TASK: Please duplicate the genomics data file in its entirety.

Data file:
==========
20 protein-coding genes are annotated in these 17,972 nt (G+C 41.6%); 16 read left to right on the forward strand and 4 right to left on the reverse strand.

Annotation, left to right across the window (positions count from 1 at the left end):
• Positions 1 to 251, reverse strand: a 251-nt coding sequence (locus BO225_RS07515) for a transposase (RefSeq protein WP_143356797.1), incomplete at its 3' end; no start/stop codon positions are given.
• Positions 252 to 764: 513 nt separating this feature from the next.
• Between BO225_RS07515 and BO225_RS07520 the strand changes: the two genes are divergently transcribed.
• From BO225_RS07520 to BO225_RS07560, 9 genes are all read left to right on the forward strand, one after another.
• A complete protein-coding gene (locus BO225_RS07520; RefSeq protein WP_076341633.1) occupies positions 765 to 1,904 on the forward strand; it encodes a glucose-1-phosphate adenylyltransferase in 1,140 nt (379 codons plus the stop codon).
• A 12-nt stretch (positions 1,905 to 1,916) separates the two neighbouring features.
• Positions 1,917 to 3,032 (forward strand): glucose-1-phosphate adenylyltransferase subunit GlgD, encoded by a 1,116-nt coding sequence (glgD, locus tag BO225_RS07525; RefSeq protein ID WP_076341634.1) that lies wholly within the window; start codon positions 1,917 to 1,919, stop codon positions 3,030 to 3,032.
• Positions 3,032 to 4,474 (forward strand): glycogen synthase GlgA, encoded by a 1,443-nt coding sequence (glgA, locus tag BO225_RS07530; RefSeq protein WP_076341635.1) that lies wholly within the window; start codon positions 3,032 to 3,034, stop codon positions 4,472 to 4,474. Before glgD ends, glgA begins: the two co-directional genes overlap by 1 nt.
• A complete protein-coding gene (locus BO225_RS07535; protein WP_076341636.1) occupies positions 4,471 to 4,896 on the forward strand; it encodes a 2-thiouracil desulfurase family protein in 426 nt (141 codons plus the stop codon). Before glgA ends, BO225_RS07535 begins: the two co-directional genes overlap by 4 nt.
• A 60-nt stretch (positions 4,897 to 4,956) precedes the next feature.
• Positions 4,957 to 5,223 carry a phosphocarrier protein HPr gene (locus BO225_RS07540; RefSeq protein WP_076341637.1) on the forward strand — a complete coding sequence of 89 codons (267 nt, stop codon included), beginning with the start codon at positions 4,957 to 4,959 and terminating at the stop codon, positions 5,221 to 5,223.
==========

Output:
20 protein-coding genes are annotated in these 17,972 nt (G+C 41.6%); 16 read left to right on the forward strand and 4 right to left on the reverse strand.

Annotation, left to right across the window (positions count from 1 at the left end):
• Positions 1 to 251, reverse strand: a 251-nt coding sequence (locus BO225_RS07515) for a transposase (RefSeq protein WP_143356797.1), incomplete at its 3' end; no start/stop codon positions are given.
• Positions 252 to 764: 513 nt separating this feature from the next.
• Between BO225_RS07515 and BO225_RS07520 the strand changes: the two genes are divergently transcribed.
• From BO225_RS07520 to BO225_RS07560, 9 genes are all read left to right on the forward strand, one after another.
• A complete protein-coding gene (locus BO225_RS07520; RefSeq protein WP_076341633.1) occupies positions 765 to 1,904 on the forward strand; it encodes a glucose-1-phosphate adenylyltransferase in 1,140 nt (379 codons plus the stop codon).
• A 12-nt stretch (positions 1,905 to 1,916) separates the two neighbouring features.
• Positions 1,917 to 3,032 (forward strand): glucose-1-phosphate adenylyltransferase subunit GlgD, encoded by a 1,116-nt coding sequence (glgD, locus tag BO225_RS07525; RefSeq protein ID WP_076341634.1) that lies wholly within the window; start codon positions 1,917 to 1,919, stop codon positions 3,030 to 3,032.
• Positions 3,032 to 4,474 (forward strand): glycogen synthase GlgA, encoded by a 1,443-nt coding sequence (glgA, locus tag BO225_RS07530; RefSeq protein WP_076341635.1) that lies wholly within the window; start codon positions 3,032 to 3,034, stop codon positions 4,472 to 4,474. Before glgD ends, glgA begins: the two co-directional genes overlap by 1 nt.
• A complete protein-coding gene (locus BO225_RS07535; protein WP_076341636.1) occupies positions 4,471 to 4,896 on the forward strand; it encodes a 2-thiouracil desulfurase family protein in 426 nt (141 codons plus the stop codon). Before glgA ends, BO225_RS07535 begins: the two co-directional genes overlap by 4 nt.
• A 60-nt stretch (positions 4,897 to 4,956) precedes the next feature.
• Positions 4,957 to 5,223 carry a phosphocarrier protein HPr gene (locus BO225_RS07540; RefSeq protein WP_076341637.1) on the forward strand — a complete coding sequence of 89 codons (267 nt, stop codon included), beginning with the start codon at positions 4,957 to 4,959 and terminating at the stop codon, positions 5,221 to 5,223.